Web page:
A season is full of unpredictable events. Last season the Canucks went 22-11-7 before New Years and ended up 36-35-11. They finished in the 12th position and missed the playoffs by a wide margin. One can anticipate the Tortorella-esque antics aren’t going to repeat themselves with Willie Desjardins behind the bench. Desjardins has kept his cool in pressure situations and has shown to make solid decisions that benefit the team, although they may appear to be risky.

Keeping Bo Horvat has been a defining moment in the season, and a key decision for Desjardins and the Canucks as the season progresses. While some coaches will choose to send rookie players back to junior for more conditioning and a chance to participate in the World Junior Championship, Desjardins recognizes the tangible and intangible skills that Horvat has. The 19-year-old first round draft pick’s 81.2 per cent face-off win against a Chicago team with Jonathan Toews makes him an asset the Canucks can ill-afford to lose.

In the crease, Ryan Miller is performing as advertised. Leading the league in the only category that matters—wins—Miller has an opportunity to take the Canucks to a level that the Blues and the Sabres could not reach. His attitude and persona are a fresh taste for fans that had gotten used to the Luongo/Schneider controversy. Vancouver, dubbed the goalie graveyard in the late ‘90s, has been a place where goaltenders’ careers fade into obscurity. Miller, being an aging veteran, understands that he doesn’t have many chances left to make his mark, and Vancouver in the next few years will likely be his resting spot.

The Western Conference is as brutally competitive as ever with eight teams having only six points difference. The standings will likely be shuffled a few more times before the clock runs out on the season. Although the Canucks are doing well in the first few months and fans are optimistic, all it takes is a rough streak to put them off the mark for the playoffs. And it’s also important to mention that the Canucks only have one more game left against the Oilers. So all the easy games are pretty much gone.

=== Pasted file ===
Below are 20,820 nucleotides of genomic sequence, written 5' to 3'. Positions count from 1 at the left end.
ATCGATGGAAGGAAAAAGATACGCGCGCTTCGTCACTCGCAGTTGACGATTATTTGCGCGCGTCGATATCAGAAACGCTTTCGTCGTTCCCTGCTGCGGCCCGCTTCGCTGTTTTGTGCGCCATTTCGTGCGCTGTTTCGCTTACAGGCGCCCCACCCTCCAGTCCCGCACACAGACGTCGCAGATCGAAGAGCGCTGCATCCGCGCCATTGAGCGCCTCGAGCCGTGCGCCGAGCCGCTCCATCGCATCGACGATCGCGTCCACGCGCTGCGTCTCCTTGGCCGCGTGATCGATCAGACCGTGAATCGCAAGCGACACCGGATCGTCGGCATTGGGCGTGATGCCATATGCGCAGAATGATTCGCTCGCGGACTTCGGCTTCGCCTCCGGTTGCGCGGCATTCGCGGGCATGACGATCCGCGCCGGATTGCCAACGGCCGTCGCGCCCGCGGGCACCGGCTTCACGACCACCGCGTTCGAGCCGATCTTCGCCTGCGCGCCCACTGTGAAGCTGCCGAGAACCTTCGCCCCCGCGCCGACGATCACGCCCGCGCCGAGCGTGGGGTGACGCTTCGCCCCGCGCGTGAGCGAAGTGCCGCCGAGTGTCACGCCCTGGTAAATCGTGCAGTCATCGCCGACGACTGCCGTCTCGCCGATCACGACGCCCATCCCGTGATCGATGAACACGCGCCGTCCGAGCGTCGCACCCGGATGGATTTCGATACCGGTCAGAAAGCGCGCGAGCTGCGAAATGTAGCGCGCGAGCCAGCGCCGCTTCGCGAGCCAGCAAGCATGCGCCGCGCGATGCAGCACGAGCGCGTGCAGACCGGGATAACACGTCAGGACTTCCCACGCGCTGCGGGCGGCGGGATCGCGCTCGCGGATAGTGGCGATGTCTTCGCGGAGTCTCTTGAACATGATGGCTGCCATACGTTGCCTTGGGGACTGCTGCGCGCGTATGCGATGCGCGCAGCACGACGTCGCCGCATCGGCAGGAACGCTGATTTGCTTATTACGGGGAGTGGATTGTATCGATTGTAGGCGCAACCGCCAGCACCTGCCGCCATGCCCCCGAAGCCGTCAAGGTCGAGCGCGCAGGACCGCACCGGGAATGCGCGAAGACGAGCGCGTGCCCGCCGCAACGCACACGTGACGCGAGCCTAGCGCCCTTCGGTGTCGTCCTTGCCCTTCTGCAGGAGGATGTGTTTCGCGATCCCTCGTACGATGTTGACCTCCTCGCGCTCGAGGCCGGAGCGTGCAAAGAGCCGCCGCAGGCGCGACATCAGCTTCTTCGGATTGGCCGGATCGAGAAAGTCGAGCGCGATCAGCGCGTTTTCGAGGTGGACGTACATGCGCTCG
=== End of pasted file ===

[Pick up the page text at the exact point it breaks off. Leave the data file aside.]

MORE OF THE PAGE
‘Don’t let it hit my beautiful face’

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An interview with the world’s most shamed/famed goaltender

By Elliot Chan, Opinions Editor

Formerly published by The Other Press. Feb. 17, 2014

I first met Charlie Winston on a rainy day at a coffee shop in Tsawwassen, British Columbia. I approached the man and bought him a cup of decaf. We sat in the back corner—we had to, for fear he’d be recognized—and he told me about the most traumatic moment of his life.

It all began in third grade when Winston was just a fragile little prepubescent boy with an afro: “There are two things kids do when they are growing up in Canada,” he told me in a hushed voice as if he were gossiping about the homeless man at the adjacent table. “One, we don’t talk about Fight Club, unless we mention how great Edward Norton is in it. And two, we play hockey.”

Such a statement left me caressing my soul patch, a personal project that I don’t care to mention in anymore depth. As I began encouraging him to delve further into his deep dark memories, he shuddered, almost breaking down into tears, recovering enough only to excuse himself to go to the bathroom.

Winston left me at the table for 45 minutes before he returned. What he was doing is still unknown.

“Every recess, while all the girls made up rumours about me,” said Winston, “I would be alone, making rumours about them.”

“Strange,” I thought, before vocalizing that same sentiment—“Strange.”

“Yes, very strange,” he agreed before continuing. “One day, the boys saw me sitting there on a tuffet, eating my curds and whey. They shyly walked over and asked if I wanted to play hockey with them or talk about Edward Norton. I told them that I thought Norton deserved an Academy Award for his performance and they agreed.”

According to Winston, the boys were satisfied by his opinions about the acclaimed actor and left him alone; he continued eating his food and gossiping to himself. Suddenly another boy appeared out of nowhere and asked if he would like to join them in a game of hockey. Never thought of as athletic, Winston declined.